Routine lawn edging makes your garden beds look smooth and well manicured. It also prevents grass or flower roots from invading the sidewalk or driveway and creating an eyesore in your outdoor space. Lawn edging is an easy DIY task that only requires you to hire or purchase a lawn edger. However, since this is a power machine, it is critical to observe some safety tips when operating it to prevent accidents and protect it from breaking down in the course of your project. Here are some of the top safety tips that you should adhere to when manicuring your lawn edges to give them a defined look.
Clear debris from the garden
It is essential to inspect the lawn and get rid of any debris that can hinder the project. Look out for small rocks, sticks and fallen tree branches, and even your kids' or pet's toys that may be left lying around. Remember that the lawn edger has a blade that rotates at high speed. If it comes into contact with stones or sticks, the blade will send the debris flying at high speed in any direction. The debris can hurt you or anyone else close by, smash windows, or even dent your vehicle's body. To avoid these accidents, always ensure that the area where you are working is free of debris.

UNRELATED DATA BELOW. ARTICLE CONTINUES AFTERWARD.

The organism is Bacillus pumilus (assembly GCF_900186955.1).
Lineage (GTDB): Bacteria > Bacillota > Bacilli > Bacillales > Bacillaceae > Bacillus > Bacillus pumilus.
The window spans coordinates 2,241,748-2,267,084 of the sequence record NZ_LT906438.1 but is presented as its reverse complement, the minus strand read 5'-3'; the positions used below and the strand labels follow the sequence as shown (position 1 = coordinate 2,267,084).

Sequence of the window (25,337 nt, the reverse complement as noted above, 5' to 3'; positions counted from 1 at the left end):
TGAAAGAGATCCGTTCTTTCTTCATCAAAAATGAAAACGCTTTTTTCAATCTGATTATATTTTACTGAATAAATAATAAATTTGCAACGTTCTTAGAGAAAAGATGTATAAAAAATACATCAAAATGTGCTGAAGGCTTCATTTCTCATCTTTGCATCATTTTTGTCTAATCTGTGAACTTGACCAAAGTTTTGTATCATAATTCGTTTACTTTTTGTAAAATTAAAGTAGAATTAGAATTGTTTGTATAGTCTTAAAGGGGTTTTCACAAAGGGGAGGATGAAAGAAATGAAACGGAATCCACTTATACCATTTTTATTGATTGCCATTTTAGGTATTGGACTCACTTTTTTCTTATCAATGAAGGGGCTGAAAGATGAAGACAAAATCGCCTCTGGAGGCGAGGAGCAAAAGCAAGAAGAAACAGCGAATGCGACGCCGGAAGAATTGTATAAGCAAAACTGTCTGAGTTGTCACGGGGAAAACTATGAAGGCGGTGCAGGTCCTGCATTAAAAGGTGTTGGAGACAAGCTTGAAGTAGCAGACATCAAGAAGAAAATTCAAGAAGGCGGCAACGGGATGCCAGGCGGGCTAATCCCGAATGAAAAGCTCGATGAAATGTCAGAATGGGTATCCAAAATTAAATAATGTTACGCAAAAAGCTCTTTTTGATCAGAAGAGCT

Keep pets and kids away
If there are children or pets in the home, you know how excited they get about staying outdoors. In fact, they may want to play around you as you work on the lawn. However, when using a lawn edger, you need to keep the kids and pets away for their safety. It only takes one minute of looking away from the machine for your dog to come close to the equipment and get hurt by the blades. Also, any debris or grass flying around can hurt them or get lodged in the eye, and this may earn you a trip to the emergency room.
Don't turn away from a running machine
It is common to find someone turning their backs on a garden edger or walk in front of it to do something else like open a closed gate. This seemingly simple act can cause injury if you are not careful. Ideally, a lawn edger is designed rolls forward as you use it. If you leave it on, it can move forward and catch onto your clothing with the blade. Since it is still running, it can cause serious injury. Never turn away or leave the machine running, but always switch it off even as you turn to open a gate or pick up a stray rock. Alternatively, you can turn it so that the blade is facing the opposite direction from you.